Oh, and before I forget, if you do happen to motorcycle through Custer State Park this summer, don’t get too close to the buffalo.


Sarah FolslandSarah is mom to the two cutest little girls in the entire world. Before choosing to make changing diapers and reading bed time stories her full time gig, she earned an M.A. in Political Science from The University of South Dakota, worked in the Governor’s Office as a policy analyst and dabbled in communications at her local utility. Follow Sarah on Twitter @EnergyMommy.

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Is the electric vehicle about to become the go-to family car?

I was perusing the U.S. Department of Energy’s website the other day (what, like you don’t?) and came across a great article on what life is really like with an electric vehicle. ...

Tagged: electric car, electric vehicle, Department of Energy, tax credits

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Is the electric vehicle about to become the go-to family car?

Green car word cloud

I explored buying an electric vehicle a couple years ago, but after crunching the numbers decided it wasn’t practical for my family.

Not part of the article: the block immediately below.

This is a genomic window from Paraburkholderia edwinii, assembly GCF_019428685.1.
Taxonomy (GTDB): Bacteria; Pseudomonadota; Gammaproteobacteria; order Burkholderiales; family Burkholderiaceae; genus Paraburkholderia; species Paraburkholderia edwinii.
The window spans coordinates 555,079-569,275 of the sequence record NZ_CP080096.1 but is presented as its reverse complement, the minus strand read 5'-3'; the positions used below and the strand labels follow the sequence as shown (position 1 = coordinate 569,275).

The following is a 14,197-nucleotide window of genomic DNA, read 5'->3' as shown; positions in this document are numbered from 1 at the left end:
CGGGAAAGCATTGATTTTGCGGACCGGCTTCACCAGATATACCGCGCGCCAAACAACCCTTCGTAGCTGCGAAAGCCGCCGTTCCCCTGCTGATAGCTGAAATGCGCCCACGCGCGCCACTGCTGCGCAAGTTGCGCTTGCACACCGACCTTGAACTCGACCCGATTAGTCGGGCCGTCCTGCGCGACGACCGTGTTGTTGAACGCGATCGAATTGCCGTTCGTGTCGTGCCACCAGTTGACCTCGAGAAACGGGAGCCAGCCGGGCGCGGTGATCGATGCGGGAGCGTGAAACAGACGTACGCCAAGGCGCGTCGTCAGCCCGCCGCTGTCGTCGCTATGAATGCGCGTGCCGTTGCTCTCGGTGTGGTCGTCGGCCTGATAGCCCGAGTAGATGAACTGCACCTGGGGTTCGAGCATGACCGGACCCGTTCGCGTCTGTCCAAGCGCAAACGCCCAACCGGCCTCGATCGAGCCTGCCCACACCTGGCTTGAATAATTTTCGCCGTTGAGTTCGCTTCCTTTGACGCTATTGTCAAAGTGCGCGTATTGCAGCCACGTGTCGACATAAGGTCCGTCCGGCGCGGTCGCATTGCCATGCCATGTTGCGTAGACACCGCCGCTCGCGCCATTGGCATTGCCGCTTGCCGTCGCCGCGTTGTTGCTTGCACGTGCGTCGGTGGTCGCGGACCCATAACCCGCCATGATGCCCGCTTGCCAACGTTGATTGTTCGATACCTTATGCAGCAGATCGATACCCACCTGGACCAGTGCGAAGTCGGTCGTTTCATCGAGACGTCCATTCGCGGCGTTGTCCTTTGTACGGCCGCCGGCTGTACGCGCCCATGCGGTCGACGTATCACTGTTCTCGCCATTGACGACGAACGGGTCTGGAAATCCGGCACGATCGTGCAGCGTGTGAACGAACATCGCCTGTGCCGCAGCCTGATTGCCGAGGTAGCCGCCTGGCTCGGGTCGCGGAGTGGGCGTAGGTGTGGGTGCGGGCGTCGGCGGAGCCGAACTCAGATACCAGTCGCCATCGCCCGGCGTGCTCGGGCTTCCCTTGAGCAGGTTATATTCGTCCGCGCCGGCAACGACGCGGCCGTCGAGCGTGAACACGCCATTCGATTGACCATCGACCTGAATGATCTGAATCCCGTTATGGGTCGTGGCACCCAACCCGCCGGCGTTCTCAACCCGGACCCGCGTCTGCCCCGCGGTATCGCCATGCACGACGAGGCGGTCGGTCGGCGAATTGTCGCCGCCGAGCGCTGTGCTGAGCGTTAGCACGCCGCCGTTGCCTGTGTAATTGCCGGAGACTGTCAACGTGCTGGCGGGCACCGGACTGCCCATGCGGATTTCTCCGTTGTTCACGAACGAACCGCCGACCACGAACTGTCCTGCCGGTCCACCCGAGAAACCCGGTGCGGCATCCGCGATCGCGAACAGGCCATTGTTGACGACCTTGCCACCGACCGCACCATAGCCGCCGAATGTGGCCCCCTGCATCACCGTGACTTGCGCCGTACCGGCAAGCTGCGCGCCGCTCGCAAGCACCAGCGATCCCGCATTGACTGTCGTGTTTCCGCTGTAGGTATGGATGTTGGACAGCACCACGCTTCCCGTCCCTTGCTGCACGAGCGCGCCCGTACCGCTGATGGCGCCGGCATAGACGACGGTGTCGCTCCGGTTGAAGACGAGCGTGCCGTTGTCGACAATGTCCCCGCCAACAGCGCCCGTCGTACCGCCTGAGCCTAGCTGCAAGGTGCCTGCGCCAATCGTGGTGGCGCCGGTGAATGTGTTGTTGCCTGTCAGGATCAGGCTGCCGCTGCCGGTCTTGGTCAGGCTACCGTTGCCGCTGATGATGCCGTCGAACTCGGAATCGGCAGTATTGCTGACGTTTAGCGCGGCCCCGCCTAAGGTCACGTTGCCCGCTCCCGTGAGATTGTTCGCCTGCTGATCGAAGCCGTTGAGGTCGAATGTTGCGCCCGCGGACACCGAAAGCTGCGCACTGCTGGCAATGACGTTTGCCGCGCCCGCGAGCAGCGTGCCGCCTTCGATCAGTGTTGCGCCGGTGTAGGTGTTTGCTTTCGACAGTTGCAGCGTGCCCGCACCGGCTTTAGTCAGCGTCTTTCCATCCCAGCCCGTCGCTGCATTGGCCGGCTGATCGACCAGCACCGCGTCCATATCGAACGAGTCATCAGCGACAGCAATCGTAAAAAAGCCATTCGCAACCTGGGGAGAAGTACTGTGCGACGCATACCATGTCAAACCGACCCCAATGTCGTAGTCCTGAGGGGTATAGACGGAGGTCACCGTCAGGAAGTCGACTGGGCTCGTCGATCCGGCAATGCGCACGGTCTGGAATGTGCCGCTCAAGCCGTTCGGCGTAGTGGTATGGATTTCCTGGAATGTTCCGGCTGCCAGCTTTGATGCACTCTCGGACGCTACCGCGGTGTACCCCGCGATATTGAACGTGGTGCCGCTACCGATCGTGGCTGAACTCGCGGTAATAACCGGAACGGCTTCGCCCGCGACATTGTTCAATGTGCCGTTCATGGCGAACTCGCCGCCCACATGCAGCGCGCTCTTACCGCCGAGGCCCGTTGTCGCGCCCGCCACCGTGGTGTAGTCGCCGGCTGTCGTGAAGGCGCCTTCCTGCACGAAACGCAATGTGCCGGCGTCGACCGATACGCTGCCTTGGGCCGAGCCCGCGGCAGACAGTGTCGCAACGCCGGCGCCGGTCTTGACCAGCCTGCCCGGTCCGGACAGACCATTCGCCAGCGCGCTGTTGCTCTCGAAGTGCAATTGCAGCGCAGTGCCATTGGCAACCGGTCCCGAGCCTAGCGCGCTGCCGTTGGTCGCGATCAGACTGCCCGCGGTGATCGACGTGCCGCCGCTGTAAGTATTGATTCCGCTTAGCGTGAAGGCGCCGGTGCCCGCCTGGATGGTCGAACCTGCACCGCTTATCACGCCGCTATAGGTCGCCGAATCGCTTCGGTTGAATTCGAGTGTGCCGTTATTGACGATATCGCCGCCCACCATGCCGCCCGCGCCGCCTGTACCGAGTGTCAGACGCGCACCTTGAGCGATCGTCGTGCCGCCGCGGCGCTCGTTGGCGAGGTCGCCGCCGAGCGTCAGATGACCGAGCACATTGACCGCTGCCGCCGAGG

Key Points

  • Considering an electric vehicle? Read this.
  • Today’s EVs fit two car seats and tall people. Really.
  • Federal and state tax credits might make it a good financial decision too.

I was perusing the U.S. Department of Energy’s website the other day (what, like you don’t?) and came across a great article on what life is really like with an electric vehicle. With kids. And a tall husband. Check out the whole article here

Here are a few highlights:

Can it charge with a regular outlet?

“Yes! I didn't realize our car would plug into the same type of outlet that we use for our microwave, but sure enough. The typical 120 volt household outlet can provide a Level 1 charge for an electric car. You can install a 240 V outlet — like the kind used for hot tubs or other large loads — for a faster, Level 2 charge.”

Can it fit two car seats?

“And more. Both of my kiddos, my 6'3" husband, me and my massive purse, and our hiking gear can comfortably fit into the car together. In fact, my daughter sometimes complains that she can't reach her brother for hand holding, toy taking or general sibling shenanigans.”

But doesn’t it cost a lot more than buying a gas-powered car?

“That’s not necessarily the case. I mean, if you want the new Tesla Model X (and who doesn’t?), then yeah, it probably does. But really, we felt like we were making the right financial decision when we purchased our EV. Here’s why. We became eligible for up to $7,500 in federal and $6,000 in state tax credits with the purchase of our car. This majorly contributed to a reasonable bottom line. Already, the cost was in line with other new cars when these rebates were taken into account. Add to that the 30 percent discount as part of Solar Benefits Colorado and 0 percent financing over six years — which were both active deals when we bought our car — and we’re actually going to be in the black for several months after filing our taxes. Crazy, huh?”